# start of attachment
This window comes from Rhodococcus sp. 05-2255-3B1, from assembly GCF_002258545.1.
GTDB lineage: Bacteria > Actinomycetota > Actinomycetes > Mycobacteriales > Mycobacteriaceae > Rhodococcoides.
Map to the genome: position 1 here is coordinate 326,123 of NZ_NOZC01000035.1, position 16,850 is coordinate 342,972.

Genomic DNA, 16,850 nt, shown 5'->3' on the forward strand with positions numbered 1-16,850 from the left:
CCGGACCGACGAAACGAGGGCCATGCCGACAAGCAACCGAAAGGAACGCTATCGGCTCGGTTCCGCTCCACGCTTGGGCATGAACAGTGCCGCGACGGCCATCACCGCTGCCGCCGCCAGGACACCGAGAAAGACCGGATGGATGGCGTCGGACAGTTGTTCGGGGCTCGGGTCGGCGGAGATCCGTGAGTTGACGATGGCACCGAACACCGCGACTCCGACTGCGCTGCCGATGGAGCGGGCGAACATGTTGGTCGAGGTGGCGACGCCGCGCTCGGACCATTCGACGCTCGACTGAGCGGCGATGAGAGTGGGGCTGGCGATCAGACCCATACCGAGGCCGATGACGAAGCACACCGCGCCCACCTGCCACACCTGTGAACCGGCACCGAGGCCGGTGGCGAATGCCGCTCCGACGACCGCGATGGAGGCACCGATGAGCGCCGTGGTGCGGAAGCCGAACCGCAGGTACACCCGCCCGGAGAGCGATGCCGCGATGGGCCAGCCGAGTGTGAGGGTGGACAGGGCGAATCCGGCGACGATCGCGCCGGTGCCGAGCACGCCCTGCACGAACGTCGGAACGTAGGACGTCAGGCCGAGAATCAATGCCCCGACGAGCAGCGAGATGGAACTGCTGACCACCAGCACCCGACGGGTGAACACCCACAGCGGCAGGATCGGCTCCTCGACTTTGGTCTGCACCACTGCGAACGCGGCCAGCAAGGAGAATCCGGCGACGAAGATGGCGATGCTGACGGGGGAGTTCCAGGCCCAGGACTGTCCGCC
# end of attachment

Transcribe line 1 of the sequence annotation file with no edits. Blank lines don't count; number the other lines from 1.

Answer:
This window comes from Rhodococcus sp. 05-2255-3B1, from assembly GCF_002258545.1.